"Since tithing is a personal commitment between oneself and God, I wouldn't begin to speculate on someone else's faith or devotion," Carson said. "I know that tithing and charity are deeply important to me, and I have always been committed to giving back to the Lord and to the community. Every voter will have to decide for themselves what they are looking for in a leader. But I hope that they will see in me a man who has always led by example, and always stayed true to his commitment to God."

A spokesman for Cruz did not respond to multiple requests for comment Wednesday.

There is reason to doubt the political potency of the tithing issue. Within evangelical Christianity, there are various interpretations of what the Bible actually teaches when it comes to tithes and offerings. Does it include only donations to churches, or do contributions to all charities count? Should it be paid on pre-tax income or will net suffice? But by virtually any measure, research suggests that very few evangelicals contribute a full one-tenth of their income — a reality that might complicate any effort to stoke outrage over Cruz's supposed shortcomings on this front.

"I've never heard the tithing question broached in the context of the election. I wish it were a bigger issue," said Frank Page, the former head of the Southern Baptist Convention. "I think what [a candidate] does in regards to their possessions indicates their caring for people and sensitivity to the commands and dictates of the Lord. But unfortunately, those who do tithe are in the distinct minority, and because of that most people don't bring it up."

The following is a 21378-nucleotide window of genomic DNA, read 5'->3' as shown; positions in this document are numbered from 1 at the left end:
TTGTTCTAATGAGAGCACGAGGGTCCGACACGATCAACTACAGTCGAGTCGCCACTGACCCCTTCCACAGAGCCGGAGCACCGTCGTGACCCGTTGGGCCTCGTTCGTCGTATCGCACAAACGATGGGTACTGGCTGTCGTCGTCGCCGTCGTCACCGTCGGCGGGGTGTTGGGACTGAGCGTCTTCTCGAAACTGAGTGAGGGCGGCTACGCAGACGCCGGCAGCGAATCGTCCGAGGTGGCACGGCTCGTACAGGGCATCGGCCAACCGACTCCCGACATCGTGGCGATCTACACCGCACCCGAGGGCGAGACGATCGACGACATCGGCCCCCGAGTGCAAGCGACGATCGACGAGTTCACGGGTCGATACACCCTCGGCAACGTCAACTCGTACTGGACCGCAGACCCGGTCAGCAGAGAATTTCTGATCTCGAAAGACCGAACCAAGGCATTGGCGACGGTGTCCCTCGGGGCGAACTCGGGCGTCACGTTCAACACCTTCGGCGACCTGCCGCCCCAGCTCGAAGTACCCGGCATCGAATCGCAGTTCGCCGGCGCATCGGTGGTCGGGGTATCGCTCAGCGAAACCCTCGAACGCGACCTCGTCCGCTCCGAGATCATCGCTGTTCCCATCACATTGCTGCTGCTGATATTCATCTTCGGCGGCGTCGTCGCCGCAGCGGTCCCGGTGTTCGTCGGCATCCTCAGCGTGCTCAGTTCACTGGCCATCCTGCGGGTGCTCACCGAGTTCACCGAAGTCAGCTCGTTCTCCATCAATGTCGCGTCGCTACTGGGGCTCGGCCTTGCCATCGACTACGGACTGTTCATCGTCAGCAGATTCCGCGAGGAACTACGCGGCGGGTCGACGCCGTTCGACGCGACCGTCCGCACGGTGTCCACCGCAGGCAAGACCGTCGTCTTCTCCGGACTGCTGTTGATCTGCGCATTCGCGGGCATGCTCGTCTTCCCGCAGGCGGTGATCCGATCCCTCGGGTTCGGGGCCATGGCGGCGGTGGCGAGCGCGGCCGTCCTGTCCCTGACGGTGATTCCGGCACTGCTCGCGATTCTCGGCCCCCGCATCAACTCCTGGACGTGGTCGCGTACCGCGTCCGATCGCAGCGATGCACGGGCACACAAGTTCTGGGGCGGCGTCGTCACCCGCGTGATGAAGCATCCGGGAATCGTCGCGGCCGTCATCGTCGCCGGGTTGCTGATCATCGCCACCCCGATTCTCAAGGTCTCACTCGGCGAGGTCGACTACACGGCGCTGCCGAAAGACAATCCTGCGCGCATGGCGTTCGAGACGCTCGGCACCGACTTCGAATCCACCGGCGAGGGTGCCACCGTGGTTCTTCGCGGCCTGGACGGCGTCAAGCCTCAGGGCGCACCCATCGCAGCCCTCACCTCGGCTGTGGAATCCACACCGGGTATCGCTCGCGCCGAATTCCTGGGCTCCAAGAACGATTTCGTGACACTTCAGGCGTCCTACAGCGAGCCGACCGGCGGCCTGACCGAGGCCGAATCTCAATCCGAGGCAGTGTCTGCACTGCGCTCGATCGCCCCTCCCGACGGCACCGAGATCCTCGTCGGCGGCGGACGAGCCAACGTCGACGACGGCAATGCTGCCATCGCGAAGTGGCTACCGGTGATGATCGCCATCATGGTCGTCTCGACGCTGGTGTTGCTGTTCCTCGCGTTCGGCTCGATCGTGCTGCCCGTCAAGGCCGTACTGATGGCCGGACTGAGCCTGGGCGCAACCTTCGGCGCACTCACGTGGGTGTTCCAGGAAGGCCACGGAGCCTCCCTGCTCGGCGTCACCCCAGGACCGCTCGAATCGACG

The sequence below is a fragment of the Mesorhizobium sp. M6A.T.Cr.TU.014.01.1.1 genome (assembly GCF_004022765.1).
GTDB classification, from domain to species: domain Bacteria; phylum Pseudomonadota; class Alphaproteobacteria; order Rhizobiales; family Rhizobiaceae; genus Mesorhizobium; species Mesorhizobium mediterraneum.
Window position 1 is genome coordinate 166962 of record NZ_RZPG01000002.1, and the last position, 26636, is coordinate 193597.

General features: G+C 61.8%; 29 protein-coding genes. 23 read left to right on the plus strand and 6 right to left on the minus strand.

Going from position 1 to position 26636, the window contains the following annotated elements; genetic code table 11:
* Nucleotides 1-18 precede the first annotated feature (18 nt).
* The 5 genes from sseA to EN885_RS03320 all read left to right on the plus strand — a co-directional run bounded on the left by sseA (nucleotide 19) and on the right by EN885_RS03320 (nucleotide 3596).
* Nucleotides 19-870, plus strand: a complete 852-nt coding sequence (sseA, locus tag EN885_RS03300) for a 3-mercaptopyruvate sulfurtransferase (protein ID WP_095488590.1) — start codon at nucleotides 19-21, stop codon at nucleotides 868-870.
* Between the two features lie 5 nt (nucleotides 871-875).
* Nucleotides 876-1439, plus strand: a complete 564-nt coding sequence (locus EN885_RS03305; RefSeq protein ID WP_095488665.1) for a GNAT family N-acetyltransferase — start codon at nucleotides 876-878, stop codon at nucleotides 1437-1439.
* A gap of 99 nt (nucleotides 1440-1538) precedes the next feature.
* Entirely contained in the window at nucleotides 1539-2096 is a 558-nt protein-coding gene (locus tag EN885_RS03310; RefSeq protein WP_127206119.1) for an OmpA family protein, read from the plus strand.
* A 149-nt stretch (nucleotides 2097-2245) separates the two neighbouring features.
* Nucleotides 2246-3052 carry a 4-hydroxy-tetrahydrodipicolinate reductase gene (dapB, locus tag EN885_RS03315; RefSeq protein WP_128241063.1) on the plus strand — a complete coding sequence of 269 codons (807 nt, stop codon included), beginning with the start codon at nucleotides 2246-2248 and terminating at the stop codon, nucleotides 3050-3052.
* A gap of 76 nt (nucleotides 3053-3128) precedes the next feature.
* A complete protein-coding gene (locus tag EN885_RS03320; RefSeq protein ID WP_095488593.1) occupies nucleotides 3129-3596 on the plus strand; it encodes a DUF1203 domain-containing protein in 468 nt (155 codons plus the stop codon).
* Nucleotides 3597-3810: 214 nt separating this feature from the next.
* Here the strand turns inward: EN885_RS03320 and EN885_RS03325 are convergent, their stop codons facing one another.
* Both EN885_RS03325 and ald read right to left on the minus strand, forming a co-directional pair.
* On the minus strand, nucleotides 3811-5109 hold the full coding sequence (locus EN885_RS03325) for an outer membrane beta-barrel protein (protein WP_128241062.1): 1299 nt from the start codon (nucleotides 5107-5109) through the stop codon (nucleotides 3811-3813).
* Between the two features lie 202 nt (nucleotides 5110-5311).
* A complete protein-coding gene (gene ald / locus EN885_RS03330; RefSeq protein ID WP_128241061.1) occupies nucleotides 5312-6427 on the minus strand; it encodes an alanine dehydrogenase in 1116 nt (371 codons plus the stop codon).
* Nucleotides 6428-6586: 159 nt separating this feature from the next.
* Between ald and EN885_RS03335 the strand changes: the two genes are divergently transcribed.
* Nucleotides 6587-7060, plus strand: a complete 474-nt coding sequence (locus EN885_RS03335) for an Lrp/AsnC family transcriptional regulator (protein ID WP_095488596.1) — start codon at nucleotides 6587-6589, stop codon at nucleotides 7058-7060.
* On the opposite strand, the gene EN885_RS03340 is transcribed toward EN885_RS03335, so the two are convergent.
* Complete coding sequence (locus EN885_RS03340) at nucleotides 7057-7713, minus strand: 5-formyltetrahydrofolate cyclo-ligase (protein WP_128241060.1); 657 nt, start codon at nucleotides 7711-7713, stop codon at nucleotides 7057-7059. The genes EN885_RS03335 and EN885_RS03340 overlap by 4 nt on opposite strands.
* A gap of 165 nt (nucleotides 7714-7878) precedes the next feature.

What's more, Cruz is hardly the first presidential candidate to have skimped on charitable donations before entering the national political stage. Professor Barack Obama reportedly donated just around 1% of his annual income when he was at the University of Chicago in the early 2000s. During Jeb Bush's semi-retirement in 2012 and 2013 he gave less than 2% of his earnings to charity. And among the members of America's billionaires club, Donald Trump has long had a reputation for relative stinginess (though his opaque personal finances and penchant for hyperbole make it hard to tell for sure.)

But for Cruz, who has already faced suspicions from some quarters of the religious right over private comments he made to donors about same-sex marriage, the questions about his tithing history could pack a special punch.

As I report in my book, The Wilderness, some who worked closely with Cruz earlier in his career have been puzzled by his recent transformation into a culture warrior. "He was never particularly religious as far as I knew," said one aide who worked for him in the Texas solicitor general's office. "I'm not even sure he went to church."

So far in the 2016 primary race, speculation about the genuineness of Cruz's devotion has been confined to church-pew chatter and political-class snark. But some wonder how well the candidate's base — which is made up largely of evangelical support — will fare when he's faced with a barrage of attack ads questioning his beliefs, and an emboldened cast of opponents eager to show off their Christian bonafides.